264289 Putting corner store makeovers in context: Food venues in East Los Angeles

Tuesday, October 30, 2012 : 12:35 PM - 12:47 PM

Jeremiah Garza, MA, MPH , Department of Health Policy and Management, University of California Los Angeles Fielding School of Public Health, Los Angeles, CA
Brent Langellier, MA , Community Health Sciences, University of California Los Angeles Fielding School of Public Health, Los Angeles, CA
Rosa-Elena Garcia, MPH , UCLA-USC Center for Population Health & Health Disparities, UCLA Fielding School of Public Health, Los Angeles, CA
Introduction: Many low-income communities of color have limited access to supermarkets but easy access to small corner stores. As a result, corner stores hold great potential for increasing access and availability to healthy foods in these areas. The UCLA/USC Center for Population Health and Health Disparities used a mixed-methods approach to understand the role that corner stores play in the food purchasing and consumption behaviors of residents of East Los Angeles, California. Methods: We used GIS mapping to examine how the distribution of corner stores, supermarkets, and fast food restaurants in East LA compares to the rest of Los Angeles. We conducted 10 focus groups with 92 adult, mostly Latino, East LA residents to understand how they perceive corner stores, how often they frequent these stores, and what types of food they purchase there. Results: East LA neighborhoods have fewer supermarkets and more fast food restaurants and corner stores than most high-income neighborhoods in Los Angeles. However, focus group interviews revealed that East LA residents visit corner stores infrequently due to their perceptions that corner stores have lower-quality food, higher prices, and less desirable store environments than supermarkets. Focus group participants suggested changes that would make corner stores more appealing, including stocking a wider variety of fresh and healthy foods and reducing prices. Discussion: Results of this study is informing the development of an East LA ‘market makeover' intervention to offer and promote healthy foods and a community-based social marketing campaign to promote converted stores and healthy eating.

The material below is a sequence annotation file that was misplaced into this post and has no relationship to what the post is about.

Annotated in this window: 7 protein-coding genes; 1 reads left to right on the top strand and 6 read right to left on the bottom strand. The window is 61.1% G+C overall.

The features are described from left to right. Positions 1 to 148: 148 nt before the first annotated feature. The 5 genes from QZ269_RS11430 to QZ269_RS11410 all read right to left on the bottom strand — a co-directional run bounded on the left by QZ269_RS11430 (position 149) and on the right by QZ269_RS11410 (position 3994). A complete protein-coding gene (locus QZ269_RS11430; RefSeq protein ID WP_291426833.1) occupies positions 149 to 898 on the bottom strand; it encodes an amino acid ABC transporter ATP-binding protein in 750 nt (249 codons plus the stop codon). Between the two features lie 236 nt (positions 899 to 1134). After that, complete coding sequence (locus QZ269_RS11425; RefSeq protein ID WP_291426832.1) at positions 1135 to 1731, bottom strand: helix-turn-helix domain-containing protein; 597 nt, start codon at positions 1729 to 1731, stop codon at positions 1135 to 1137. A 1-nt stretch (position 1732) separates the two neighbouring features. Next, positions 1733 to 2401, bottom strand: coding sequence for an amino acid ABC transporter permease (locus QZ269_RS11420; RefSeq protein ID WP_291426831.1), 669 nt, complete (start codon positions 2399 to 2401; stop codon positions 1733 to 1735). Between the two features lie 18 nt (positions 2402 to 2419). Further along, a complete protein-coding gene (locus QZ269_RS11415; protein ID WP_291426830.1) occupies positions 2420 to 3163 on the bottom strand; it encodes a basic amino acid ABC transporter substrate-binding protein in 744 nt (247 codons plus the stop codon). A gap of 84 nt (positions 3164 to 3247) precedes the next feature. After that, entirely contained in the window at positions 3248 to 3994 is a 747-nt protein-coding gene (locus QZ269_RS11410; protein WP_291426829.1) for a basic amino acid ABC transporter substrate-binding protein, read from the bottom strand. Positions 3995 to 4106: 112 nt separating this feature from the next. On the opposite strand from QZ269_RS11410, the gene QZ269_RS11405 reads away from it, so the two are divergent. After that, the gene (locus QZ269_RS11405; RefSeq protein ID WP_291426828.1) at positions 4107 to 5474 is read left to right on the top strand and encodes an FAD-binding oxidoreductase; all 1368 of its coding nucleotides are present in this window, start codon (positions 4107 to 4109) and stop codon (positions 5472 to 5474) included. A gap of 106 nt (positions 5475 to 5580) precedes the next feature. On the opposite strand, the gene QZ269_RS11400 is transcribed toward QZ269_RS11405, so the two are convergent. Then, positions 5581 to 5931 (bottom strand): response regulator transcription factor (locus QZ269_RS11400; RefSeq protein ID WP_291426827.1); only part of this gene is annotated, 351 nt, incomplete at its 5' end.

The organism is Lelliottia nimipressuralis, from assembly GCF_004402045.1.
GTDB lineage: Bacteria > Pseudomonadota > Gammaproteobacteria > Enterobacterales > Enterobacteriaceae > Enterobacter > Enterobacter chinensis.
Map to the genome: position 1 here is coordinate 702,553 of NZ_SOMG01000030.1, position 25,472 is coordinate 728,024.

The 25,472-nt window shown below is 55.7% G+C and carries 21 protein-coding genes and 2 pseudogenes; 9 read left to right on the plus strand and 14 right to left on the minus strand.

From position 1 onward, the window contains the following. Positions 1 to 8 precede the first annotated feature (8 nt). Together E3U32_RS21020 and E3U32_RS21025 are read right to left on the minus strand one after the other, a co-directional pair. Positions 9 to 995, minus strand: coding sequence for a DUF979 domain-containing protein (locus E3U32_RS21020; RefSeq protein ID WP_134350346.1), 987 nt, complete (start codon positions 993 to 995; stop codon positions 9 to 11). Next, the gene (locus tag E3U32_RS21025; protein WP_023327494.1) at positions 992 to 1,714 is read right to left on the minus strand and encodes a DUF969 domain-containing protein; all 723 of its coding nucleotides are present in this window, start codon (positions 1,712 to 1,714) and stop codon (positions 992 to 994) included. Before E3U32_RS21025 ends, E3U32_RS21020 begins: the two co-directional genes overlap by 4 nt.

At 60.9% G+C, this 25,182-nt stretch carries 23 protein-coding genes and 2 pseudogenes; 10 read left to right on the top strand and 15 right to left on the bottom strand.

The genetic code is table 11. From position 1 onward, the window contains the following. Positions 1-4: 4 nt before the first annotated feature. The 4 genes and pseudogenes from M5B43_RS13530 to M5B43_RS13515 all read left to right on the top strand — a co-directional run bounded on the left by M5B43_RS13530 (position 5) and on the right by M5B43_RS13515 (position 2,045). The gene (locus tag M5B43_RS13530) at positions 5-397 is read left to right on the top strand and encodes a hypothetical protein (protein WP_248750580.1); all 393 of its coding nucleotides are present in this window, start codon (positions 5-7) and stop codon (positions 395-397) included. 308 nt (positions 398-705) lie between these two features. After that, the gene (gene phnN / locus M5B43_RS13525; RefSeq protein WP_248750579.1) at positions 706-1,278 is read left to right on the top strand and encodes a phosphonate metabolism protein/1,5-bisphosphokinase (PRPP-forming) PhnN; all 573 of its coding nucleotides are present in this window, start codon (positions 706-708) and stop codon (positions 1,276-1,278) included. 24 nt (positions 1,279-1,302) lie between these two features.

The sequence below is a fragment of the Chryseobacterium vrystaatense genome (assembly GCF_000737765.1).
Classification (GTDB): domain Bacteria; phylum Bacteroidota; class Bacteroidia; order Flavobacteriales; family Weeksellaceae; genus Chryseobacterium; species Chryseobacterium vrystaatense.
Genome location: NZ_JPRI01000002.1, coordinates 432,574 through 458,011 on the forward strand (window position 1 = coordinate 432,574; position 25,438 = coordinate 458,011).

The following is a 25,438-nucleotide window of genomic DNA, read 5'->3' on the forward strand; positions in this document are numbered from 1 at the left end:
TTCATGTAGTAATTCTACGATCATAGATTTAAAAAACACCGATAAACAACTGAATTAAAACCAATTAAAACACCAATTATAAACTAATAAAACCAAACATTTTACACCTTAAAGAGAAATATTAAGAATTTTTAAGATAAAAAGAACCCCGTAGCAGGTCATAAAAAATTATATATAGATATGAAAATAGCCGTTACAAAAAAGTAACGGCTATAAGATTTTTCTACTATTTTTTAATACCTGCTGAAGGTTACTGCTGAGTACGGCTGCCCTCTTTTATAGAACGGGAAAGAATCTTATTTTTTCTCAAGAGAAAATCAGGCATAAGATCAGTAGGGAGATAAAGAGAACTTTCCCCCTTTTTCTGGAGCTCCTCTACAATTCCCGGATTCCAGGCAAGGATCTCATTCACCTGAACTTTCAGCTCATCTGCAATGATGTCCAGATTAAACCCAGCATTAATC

Learning Areas:
Assessment of individual and community needs for health education
Planning of health education strategies, interventions, and programs

Learning Objectives:
Participants will be able to: 1. Describe the facilitators and barriers to accessing healthy foods in an underserved community. 2. Describe community use and perceptions of corner stores. 3. Identify specific store characteristics likely to translate into more residents shopping at ‘made over’ corner stores.

Keywords: Food and Nutrition, Underserved Populations

Presenting author's disclosure statement:

Qualified on the content I am responsible for because: I have over 4 years’ experience in place-based, policy-oriented, community-driven strategies to improve the nutrition resource environment in low-income, underserved communities with the Los Angeles County Department of Public Health, The California Endowment, and the UCLA/USC Center for Population Health & Health Disparities.
Any relevant financial relationships? No

I agree to comply with the American Public Health Association Conflict of Interest and Commercial Support Guidelines, and to disclose to the participants any off-label or experimental uses of a commercial product or service discussed in my presentation.